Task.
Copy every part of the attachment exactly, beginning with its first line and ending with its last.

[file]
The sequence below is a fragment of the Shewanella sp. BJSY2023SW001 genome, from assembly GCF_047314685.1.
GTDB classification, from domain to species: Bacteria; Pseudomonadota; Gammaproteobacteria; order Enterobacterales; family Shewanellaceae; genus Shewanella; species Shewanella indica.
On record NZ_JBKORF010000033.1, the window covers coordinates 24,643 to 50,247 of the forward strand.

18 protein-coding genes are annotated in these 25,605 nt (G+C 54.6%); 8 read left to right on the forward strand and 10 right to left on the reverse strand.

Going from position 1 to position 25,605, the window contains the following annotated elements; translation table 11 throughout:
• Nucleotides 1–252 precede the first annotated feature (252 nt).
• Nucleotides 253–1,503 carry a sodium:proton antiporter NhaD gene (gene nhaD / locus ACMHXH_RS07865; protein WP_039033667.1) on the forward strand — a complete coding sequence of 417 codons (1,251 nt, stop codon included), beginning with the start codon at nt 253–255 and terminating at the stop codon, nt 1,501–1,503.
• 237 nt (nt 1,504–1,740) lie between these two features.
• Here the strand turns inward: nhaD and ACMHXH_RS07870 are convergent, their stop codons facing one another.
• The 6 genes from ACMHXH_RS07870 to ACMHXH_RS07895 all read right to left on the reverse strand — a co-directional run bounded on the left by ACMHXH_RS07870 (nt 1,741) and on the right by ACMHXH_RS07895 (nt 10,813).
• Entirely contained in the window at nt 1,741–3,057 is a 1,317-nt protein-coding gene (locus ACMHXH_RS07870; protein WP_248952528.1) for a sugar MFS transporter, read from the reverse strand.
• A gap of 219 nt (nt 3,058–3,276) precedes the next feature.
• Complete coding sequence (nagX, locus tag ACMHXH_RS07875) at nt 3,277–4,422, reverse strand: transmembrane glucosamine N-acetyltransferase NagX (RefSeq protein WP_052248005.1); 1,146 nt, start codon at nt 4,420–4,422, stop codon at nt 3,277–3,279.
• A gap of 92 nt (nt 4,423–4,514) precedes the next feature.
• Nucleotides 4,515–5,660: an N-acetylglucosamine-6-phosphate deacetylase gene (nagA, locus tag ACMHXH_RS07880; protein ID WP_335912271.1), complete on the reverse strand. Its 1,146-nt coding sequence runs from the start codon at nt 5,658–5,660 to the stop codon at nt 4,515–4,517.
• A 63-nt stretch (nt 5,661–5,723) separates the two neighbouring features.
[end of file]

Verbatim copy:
The sequence below is a fragment of the Shewanella sp. BJSY2023SW001 genome, from assembly GCF_047314685.1.
GTDB classification, from domain to species: Bacteria; Pseudomonadota; Gammaproteobacteria; order Enterobacterales; family Shewanellaceae; genus Shewanella; species Shewanella indica.
On record NZ_JBKORF010000033.1, the window covers coordinates 24,643 to 50,247 of the forward strand.

18 protein-coding genes are annotated in these 25,605 nt (G+C 54.6%); 8 read left to right on the forward strand and 10 right to left on the reverse strand.

Going from position 1 to position 25,605, the window contains the following annotated elements; translation table 11 throughout:
• Nucleotides 1–252 precede the first annotated feature (252 nt).
• Nucleotides 253–1,503 carry a sodium:proton antiporter NhaD gene (gene nhaD / locus ACMHXH_RS07865; protein WP_039033667.1) on the forward strand — a complete coding sequence of 417 codons (1,251 nt, stop codon included), beginning with the start codon at nt 253–255 and terminating at the stop codon, nt 1,501–1,503.
• 237 nt (nt 1,504–1,740) lie between these two features.
• Here the strand turns inward: nhaD and ACMHXH_RS07870 are convergent, their stop codons facing one another.
• The 6 genes from ACMHXH_RS07870 to ACMHXH_RS07895 all read right to left on the reverse strand — a co-directional run bounded on the left by ACMHXH_RS07870 (nt 1,741) and on the right by ACMHXH_RS07895 (nt 10,813).
• Entirely contained in the window at nt 1,741–3,057 is a 1,317-nt protein-coding gene (locus ACMHXH_RS07870; protein WP_248952528.1) for a sugar MFS transporter, read from the reverse strand.
• A gap of 219 nt (nt 3,058–3,276) precedes the next feature.
• Complete coding sequence (nagX, locus tag ACMHXH_RS07875) at nt 3,277–4,422, reverse strand: transmembrane glucosamine N-acetyltransferase NagX (RefSeq protein WP_052248005.1); 1,146 nt, start codon at nt 4,420–4,422, stop codon at nt 3,277–3,279.
• A gap of 92 nt (nt 4,423–4,514) precedes the next feature.
• Nucleotides 4,515–5,660: an N-acetylglucosamine-6-phosphate deacetylase gene (nagA, locus tag ACMHXH_RS07880; protein ID WP_335912271.1), complete on the reverse strand. Its 1,146-nt coding sequence runs from the start codon at nt 5,658–5,660 to the stop codon at nt 4,515–4,517.
• A 63-nt stretch (nt 5,661–5,723) separates the two neighbouring features.